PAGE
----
The 34-year-old Swiss has reached top form after coming out of retirement late in 2013. For starters, she and Leander Paes won three mixed-doubles major titles this year -- something that hasn't been done since 1969.
"The understanding we have for the game and each other is amazing," she said after they triumphed in the U.S. Open final last week. "Even if one thing doesn't work, we come up with a plan B or C, like we did today. I just feel like we're almost invincible going on court."
Hingis could say the same thing about her connection with Sania Mirza, with whom she won the Wimbledon and the U.S. Open women's doubles titles this year.
The player who was not so affectionately nicknamed Chucky, after the creepy horror-movie doll, initially retired from tennis following the 2002 season, citing chronic injuries. She was 22. But she returned to the game not long thereafter in World Team Tennis, the U.S. league where broken-down pros and former college players go for a low-key reminder of their salad days. But while hitting and giggling, Hingis realized something: she still loved competing. She has helped lead the Washington Kastles to five straight WTT championships.
Hingis was the best women's player in the world for a couple years in the late 1990s. She won three of the four major singles titles in 1997, when she was all of 16. She also won the Australian Open in 1998 and '99. She was not a humble champion, once referring to herself as "The Queen" and dismissing 1998 Wimbledon champ Jana Novotna as "old and slow."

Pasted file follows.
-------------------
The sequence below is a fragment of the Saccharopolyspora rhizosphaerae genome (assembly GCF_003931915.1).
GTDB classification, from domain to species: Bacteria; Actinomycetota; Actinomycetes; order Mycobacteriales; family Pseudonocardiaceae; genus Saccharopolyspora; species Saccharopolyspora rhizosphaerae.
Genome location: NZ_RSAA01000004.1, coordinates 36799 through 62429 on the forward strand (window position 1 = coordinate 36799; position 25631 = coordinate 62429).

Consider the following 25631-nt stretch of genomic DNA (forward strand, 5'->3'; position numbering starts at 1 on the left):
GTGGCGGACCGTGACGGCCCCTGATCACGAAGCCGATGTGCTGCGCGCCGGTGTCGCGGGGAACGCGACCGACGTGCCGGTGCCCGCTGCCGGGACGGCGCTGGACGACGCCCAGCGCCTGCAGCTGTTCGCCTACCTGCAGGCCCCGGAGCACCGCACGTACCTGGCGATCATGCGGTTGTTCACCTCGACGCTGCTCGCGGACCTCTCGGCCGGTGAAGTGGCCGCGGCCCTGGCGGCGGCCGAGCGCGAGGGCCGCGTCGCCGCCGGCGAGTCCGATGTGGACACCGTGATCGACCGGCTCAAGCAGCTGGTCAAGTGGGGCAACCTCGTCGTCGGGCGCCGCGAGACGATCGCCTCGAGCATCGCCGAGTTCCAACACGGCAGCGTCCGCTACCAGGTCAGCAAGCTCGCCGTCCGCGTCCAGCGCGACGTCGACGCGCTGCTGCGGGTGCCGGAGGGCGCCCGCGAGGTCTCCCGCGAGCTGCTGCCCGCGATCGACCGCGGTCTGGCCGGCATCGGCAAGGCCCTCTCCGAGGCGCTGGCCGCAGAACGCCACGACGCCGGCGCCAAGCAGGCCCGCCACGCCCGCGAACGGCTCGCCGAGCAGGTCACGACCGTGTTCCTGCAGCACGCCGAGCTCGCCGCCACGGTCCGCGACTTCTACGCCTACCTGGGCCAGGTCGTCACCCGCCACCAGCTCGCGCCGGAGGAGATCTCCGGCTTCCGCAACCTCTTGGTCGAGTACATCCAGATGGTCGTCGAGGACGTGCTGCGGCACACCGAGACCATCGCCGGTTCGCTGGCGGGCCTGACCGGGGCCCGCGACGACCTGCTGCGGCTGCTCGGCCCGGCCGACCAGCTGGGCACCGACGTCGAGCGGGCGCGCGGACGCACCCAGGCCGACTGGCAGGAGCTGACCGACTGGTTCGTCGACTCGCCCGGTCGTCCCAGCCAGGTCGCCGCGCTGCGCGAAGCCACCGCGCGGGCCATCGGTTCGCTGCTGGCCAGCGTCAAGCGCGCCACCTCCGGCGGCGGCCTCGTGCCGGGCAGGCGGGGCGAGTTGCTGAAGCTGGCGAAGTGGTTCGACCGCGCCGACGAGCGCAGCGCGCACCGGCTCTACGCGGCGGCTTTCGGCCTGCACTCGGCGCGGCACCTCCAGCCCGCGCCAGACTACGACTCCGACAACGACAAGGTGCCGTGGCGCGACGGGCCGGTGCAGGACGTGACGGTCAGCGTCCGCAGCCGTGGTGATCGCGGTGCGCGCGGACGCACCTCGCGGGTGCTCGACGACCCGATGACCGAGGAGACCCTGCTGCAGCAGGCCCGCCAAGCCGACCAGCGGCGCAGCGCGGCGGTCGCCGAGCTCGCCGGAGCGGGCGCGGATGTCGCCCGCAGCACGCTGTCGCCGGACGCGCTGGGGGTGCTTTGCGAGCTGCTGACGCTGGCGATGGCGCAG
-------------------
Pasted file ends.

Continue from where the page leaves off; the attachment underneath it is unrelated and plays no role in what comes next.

And, let's face it, she got a little lucky in her singles career. The great Steffi Graf, 11 years her senior, was beset my injuries in '97, losing early in Melbourne and Roland Garros, and missing Wimbledon and the U.S. Open. (Hingis was 0-4 against Graf in Grand Slam tournaments in her career, including a memorable clash in the 1999 French Open final. The French Open is the one Grand Slam singles title Hingis failed to secure.)
Then, of course, Venus and Serena Williams showed up, and Hingis' luck ended altogether. Hingis relied on guile, and that just wasn't enough against the Williams' athleticism and power.
In 2013, after an aborted comeback in singles and a stint as a coach, Hingis decided to return to the tour solely as a doubles player. And it is here, in the team discipline, that she needs no luck at all. Her smart, precise, tactical game is perfectly suited to doubles. She won the women's doubles Grand Slam -- all four major tournaments in one season -- in 1998, partnering with Mirjana Lucic and Novotna. With the two women's doubles majors she's scored this year, she now has 11 total. (She also has four mixed-doubles majors, which is nice, but some players -- and a lot of fans -- view the mixed game as barely a step up from exhibition play.)
She has no chance at catching the all-time doubles leaders. The legendary Martina Navratilova, after whom Hingis was named, won 31 women's doubles majors. But Hingis is padding an already impressive C.V., and -- now more mature and enjoying herself on court -- she's winning over new fans.
Hingis has proved something no one thought possible: there can be a second act in tennis. And she's making the most of it. The way she and Mirza have melded their talents on court, you have to like Hingis' chances at winning a second doubles Grand Slam. Even the great Navratilova never did that.